Jack Tyrrell specializes in Kakaako, Honolulu, Hawaii luxury condo projects.
 Photo:  Honolulu Star-Advertiser

Photo: Honolulu Star-Advertiser

Merriman's at Anaha has named Jon Matsubara its Executive Chef. With his years of experience and success in starting high-end restaurants in Honolulu, we look forward to seeing what Chef Matsubara brings to Merriman's. The restaurant at Anaha is slated to open June 2018.

Read more from the Star-Advertiser, below:

Jon Matsubara has opened three high-end Honolulu restaurants — Stage at the Honolulu Design Center, Azure at the Royal Hawaiian and Forty Carrots at Bloomingdale’s. He’s adding a fourth: Merriman’s Honolulu, set to open in June in the new Anaha complex in Ward Villages.

“I enjoy the energy,” Matsubara said. “It’s always a different concept. When I open a restaurant I always say, ‘I’m going to reinvent myself.’”

The restaurant will be the first on Oahu directly owned by Peter Merriman, an original Hawaii Regional Cuisine chef. Merriman’s more casual Monkeypod Kitchen and Moku Kitchen are partnerships with Handcrafted Restaurants.

“Many people in Honolulu have admired Jon’s cooking for years, myself included,” Merriman said. “Jon shares our vision of minimalist cooking that showcases Hawaii’s great products.”

Matsubara left Blooming­dale’s in January to be Merriman’s executive chef.

The challenges of a restaurant opening teach lasting lessons, he said, comparing those challenges to mishaps in the kitchen. “I always believe the best cooks make the most mistakes. Then you know how to fix everything.”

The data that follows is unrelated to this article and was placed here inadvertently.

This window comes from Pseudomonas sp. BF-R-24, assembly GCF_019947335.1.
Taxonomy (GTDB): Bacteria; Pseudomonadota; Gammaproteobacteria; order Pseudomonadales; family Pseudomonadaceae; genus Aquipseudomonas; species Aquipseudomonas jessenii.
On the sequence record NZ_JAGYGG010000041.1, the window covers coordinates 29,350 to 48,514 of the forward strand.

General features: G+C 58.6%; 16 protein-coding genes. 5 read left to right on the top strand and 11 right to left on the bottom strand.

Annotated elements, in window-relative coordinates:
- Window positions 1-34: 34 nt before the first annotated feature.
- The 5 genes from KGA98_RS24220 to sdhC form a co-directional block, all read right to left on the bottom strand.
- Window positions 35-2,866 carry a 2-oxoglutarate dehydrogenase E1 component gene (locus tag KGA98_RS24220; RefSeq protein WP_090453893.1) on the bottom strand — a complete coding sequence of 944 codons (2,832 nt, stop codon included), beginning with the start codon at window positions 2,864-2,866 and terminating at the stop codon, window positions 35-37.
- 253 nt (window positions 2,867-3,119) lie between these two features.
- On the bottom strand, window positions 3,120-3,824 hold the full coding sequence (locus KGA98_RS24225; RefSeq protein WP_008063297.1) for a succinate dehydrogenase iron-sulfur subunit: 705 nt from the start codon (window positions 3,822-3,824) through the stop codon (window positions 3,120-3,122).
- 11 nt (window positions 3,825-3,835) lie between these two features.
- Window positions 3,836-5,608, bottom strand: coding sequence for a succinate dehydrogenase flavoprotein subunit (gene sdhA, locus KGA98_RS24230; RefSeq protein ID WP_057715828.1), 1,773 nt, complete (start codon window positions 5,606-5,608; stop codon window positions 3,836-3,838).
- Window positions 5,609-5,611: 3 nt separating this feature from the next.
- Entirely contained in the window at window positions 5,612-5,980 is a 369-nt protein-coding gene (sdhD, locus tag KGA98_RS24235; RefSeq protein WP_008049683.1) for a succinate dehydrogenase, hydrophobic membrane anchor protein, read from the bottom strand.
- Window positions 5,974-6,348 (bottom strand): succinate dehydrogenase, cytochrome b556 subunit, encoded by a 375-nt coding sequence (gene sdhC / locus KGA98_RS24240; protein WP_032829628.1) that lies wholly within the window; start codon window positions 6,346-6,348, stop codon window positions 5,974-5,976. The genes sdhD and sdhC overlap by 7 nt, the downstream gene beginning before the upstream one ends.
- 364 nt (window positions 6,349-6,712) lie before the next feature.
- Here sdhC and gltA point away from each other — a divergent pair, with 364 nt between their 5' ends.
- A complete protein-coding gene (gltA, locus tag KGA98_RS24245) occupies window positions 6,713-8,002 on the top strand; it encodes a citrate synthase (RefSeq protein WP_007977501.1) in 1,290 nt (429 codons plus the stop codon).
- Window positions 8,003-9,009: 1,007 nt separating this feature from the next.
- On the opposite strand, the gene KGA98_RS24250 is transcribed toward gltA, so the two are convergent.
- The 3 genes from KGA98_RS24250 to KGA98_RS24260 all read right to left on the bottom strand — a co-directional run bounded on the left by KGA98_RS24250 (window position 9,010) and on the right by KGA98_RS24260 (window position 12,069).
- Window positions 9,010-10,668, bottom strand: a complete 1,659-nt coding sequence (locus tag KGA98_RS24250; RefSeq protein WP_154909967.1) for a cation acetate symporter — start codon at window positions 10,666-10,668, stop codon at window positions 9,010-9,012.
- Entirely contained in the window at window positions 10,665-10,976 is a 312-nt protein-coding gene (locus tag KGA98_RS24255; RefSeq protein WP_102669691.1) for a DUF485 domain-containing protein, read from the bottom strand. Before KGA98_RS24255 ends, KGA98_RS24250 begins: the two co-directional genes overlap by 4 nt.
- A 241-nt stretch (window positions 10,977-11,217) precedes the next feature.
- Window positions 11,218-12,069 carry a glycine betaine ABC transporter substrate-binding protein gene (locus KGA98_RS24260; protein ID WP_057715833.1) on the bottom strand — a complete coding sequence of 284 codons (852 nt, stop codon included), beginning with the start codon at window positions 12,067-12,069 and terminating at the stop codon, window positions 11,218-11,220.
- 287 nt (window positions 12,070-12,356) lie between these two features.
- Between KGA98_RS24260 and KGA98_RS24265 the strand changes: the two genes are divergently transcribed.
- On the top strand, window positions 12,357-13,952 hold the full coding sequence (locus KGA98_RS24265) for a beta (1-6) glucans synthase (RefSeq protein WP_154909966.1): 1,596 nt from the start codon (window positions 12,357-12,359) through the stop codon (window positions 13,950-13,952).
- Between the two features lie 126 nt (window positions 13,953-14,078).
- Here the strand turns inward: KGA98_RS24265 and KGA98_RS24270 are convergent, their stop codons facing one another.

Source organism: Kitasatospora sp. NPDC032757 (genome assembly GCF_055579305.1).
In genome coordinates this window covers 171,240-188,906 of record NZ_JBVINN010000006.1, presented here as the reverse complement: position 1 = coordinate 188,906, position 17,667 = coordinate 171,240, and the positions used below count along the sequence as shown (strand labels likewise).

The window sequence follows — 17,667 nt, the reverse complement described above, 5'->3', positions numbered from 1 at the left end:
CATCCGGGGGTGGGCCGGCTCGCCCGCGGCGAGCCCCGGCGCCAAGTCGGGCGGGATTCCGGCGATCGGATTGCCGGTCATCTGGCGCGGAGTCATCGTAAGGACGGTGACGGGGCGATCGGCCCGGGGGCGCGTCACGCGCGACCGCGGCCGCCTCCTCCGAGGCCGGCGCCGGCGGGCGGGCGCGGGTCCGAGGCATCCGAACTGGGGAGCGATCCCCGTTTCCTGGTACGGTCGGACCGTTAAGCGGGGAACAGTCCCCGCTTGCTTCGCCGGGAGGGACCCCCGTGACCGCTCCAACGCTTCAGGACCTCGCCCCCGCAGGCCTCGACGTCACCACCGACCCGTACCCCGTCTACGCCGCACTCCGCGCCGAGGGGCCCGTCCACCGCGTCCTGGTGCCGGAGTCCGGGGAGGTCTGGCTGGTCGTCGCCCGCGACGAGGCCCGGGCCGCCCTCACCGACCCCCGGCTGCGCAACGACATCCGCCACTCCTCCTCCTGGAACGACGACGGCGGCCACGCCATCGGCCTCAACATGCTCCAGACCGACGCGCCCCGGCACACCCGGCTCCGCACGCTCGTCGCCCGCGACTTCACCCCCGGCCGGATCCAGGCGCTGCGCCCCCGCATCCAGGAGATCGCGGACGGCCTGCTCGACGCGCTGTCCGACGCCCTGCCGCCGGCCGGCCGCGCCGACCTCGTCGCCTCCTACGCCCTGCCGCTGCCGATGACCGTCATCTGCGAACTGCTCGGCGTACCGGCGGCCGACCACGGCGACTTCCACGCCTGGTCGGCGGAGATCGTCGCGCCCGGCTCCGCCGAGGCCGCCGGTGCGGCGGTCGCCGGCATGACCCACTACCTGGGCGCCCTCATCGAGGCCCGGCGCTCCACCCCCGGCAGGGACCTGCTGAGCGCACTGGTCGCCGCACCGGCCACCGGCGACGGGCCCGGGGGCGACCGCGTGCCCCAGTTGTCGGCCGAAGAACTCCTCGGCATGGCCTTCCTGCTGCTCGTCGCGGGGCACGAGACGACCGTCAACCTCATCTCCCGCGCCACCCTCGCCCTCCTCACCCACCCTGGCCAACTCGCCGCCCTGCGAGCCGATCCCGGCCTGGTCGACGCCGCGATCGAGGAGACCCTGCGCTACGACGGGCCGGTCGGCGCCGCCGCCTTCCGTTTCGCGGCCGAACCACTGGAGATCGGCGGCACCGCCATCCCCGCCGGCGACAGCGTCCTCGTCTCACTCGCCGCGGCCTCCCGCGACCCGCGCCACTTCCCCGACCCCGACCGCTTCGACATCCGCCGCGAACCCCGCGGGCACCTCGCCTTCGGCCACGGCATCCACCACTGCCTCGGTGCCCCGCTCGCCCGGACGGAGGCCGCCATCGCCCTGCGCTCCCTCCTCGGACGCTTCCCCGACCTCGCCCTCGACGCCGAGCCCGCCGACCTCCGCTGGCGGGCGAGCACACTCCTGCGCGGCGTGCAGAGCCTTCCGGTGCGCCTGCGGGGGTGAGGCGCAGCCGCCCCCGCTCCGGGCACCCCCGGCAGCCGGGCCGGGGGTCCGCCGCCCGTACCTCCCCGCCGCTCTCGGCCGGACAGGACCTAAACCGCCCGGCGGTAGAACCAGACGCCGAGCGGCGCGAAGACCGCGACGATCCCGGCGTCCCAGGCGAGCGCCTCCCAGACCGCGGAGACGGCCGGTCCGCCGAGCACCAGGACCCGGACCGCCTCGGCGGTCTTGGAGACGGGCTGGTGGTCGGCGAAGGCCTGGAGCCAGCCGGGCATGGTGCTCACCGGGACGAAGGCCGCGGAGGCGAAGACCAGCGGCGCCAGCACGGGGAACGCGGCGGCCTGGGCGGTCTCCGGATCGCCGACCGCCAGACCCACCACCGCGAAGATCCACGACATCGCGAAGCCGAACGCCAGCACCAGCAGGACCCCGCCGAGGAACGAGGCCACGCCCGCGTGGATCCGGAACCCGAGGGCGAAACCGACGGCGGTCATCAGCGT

Matsubara described the new restaurant as a bistro, casual but with a modern elegance. The menu is still in the works, he said. “I see it as presenting local ingredients and turning it into magic.”

The dish he hopes will find a home on the menu is his bouillabaisse, which has taken many forms as he has brought it from dinner at Stage to lunch at Forty Carrots. “I can see that working.”

Matsubara, 45, was on his way to a law degree in 1995, when he decided he had no passion for that and turned instead to cooking. He took a job as a dishwasher at both Roy Yamaguchi’s and Alan Wong’s restaurants, coming in early for his shifts to learn the cooking basics.

After three years he entered the French Culinary Institute in New York and then went to work for some of the biggest names in the business: Daniel Boulud, Jean-Georges Vongerichten and Floyd Cardoz. He returned to Hawaii as chef de cuisine at the Mauna Lani Bay Hotel & Bungalows on the Big Island.

Matsubara views his current gig as about the most exciting he could ask for.

“Kakaako is going to be the future,” he said. “The energy is incredible. It’s not something I’ve seen anywhere before in Honolulu.”

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